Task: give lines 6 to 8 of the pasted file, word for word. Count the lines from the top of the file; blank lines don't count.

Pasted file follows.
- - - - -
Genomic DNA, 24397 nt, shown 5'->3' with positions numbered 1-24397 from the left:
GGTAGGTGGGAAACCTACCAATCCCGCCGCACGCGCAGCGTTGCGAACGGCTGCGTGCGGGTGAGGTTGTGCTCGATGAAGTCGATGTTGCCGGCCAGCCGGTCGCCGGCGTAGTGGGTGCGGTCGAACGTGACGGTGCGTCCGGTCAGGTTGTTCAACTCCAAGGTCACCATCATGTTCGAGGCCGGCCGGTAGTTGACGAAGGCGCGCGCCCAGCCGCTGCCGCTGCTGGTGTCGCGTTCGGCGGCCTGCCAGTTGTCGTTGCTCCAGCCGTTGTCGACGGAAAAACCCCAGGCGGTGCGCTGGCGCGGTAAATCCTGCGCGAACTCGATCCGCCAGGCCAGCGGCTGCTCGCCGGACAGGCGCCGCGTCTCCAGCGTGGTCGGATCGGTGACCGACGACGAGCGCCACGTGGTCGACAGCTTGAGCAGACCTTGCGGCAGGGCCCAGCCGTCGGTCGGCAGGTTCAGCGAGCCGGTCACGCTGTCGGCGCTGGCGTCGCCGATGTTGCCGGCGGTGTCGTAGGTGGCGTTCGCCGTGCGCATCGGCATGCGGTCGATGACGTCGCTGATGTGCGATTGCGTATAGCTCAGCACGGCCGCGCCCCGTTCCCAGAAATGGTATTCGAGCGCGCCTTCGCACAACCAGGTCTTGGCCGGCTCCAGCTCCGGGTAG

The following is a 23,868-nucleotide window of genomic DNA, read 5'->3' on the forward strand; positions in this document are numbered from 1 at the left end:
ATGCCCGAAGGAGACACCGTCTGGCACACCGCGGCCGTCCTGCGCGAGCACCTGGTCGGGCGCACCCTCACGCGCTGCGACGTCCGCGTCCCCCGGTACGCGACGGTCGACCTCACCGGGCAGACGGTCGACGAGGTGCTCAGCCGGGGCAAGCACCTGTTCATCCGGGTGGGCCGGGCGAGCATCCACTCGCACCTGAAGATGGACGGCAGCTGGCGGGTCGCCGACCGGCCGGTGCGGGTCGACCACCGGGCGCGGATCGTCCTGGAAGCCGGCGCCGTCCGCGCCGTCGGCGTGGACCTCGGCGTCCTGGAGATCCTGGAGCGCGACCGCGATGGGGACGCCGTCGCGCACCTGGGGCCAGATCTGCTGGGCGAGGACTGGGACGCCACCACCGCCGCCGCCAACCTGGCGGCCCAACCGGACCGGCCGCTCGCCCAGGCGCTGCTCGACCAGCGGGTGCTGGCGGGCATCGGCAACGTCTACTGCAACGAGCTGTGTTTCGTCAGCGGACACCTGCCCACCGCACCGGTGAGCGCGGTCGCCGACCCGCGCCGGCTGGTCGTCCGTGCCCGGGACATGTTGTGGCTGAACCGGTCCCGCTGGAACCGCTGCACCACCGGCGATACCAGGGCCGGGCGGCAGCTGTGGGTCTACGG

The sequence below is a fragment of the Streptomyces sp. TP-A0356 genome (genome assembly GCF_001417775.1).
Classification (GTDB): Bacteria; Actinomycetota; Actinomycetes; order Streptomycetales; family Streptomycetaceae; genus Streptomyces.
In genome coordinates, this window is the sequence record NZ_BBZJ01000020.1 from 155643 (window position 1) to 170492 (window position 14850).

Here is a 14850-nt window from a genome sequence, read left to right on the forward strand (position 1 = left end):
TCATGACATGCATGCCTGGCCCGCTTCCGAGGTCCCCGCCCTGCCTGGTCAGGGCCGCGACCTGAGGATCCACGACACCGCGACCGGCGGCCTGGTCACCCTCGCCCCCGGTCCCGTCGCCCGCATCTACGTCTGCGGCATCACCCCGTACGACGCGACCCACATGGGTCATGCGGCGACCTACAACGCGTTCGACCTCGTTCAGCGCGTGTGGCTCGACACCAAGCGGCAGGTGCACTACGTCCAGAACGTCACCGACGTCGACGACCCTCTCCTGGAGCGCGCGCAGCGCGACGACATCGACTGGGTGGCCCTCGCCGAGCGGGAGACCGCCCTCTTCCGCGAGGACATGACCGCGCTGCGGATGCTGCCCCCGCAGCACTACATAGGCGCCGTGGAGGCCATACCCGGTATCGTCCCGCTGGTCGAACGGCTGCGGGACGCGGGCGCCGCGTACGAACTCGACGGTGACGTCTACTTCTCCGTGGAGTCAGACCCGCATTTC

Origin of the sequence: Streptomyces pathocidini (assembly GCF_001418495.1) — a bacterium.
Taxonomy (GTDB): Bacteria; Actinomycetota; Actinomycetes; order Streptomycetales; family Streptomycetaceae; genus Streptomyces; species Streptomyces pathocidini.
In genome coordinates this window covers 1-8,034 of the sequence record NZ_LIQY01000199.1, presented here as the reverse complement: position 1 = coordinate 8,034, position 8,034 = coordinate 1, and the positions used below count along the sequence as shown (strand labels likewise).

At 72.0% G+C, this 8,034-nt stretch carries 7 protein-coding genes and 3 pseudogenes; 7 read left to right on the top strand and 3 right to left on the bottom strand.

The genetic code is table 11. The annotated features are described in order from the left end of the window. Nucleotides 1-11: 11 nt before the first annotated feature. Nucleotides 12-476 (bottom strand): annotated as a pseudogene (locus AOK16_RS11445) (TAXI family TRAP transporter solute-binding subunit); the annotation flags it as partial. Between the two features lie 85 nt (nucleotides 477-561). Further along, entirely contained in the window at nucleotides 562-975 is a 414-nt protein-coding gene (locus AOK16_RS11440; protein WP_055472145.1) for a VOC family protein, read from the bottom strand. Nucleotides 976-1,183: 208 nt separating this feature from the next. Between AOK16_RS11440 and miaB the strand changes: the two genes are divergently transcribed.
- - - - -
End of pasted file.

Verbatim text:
Classification (GTDB): Bacteria; Actinomycetota; Actinomycetes; order Streptomycetales; family Streptomycetaceae; genus Streptomyces.
In genome coordinates, this window is the sequence record NZ_BBZJ01000020.1 from 155643 (window position 1) to 170492 (window position 14850).

Here is a 14850-nt window from a genome sequence, read left to right on the forward strand (position 1 = left end):